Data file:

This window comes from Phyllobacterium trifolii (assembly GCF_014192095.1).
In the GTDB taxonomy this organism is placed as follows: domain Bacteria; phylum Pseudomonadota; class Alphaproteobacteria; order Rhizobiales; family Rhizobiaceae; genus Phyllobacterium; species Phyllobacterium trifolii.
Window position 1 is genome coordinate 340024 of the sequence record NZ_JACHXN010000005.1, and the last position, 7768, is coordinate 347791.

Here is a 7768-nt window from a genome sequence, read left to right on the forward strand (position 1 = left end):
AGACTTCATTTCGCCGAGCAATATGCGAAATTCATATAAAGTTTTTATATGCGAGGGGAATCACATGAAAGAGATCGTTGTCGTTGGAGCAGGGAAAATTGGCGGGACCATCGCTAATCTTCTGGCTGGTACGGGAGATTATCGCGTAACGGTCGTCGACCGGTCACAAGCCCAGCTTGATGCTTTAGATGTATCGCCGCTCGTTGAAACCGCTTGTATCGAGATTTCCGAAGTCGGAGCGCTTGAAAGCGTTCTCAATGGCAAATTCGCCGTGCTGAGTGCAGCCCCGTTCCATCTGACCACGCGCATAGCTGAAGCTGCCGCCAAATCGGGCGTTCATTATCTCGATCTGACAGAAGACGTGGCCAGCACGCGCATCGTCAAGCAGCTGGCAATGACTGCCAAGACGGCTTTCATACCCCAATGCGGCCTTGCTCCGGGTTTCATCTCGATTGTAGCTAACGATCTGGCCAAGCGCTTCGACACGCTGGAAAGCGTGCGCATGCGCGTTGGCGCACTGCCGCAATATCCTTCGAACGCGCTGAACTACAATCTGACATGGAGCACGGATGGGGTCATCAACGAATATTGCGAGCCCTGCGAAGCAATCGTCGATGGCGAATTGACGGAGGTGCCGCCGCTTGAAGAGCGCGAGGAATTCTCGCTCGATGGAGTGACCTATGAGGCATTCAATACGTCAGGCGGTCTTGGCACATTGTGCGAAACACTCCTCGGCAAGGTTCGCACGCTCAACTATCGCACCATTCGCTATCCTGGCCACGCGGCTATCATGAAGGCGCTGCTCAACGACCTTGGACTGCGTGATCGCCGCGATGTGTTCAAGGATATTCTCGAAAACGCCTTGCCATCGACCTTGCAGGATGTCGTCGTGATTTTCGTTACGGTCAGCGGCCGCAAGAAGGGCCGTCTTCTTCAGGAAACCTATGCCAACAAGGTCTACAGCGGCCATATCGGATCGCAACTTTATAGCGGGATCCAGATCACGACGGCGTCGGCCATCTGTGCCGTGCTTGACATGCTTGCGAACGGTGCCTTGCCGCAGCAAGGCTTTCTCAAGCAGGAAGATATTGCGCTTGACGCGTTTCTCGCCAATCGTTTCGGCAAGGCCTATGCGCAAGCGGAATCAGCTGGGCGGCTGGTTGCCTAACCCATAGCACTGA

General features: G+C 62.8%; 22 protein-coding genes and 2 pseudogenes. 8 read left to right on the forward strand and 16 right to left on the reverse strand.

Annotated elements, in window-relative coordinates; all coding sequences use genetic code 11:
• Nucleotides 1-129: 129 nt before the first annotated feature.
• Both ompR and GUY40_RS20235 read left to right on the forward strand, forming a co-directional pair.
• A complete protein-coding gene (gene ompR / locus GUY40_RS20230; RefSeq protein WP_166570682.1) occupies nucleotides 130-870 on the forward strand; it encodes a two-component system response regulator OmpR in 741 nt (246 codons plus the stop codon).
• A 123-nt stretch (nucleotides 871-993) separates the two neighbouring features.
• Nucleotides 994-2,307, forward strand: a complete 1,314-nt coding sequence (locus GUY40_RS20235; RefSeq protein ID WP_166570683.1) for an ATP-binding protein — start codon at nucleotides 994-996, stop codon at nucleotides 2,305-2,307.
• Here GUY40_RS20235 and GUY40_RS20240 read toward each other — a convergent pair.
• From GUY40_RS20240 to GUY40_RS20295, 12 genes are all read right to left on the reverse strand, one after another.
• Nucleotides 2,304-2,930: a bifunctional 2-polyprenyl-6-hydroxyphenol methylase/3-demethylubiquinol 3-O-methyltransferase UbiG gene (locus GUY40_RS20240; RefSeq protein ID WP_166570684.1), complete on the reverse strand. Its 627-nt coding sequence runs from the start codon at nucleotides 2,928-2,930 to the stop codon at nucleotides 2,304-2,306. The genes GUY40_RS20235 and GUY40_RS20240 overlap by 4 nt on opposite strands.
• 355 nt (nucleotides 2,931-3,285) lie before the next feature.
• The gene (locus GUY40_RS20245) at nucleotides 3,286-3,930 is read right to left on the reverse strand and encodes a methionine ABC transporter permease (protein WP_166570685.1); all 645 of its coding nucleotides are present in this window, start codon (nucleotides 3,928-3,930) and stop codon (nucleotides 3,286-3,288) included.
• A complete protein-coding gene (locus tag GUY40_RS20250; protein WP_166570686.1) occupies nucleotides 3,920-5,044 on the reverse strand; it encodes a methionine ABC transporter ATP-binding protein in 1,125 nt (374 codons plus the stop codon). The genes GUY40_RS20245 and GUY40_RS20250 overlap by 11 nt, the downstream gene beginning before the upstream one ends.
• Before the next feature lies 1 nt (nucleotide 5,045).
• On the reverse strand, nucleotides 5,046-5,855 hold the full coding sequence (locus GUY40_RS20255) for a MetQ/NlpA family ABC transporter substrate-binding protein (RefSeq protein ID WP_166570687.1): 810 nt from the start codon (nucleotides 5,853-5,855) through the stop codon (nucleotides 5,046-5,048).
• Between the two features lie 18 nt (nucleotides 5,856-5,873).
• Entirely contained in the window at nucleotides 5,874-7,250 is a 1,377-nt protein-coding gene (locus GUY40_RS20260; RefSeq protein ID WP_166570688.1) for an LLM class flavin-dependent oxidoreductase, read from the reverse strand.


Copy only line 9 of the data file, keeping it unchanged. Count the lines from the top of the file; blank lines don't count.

• Both ompR and GUY40_RS20235 read left to right on the forward strand, forming a co-directional pair.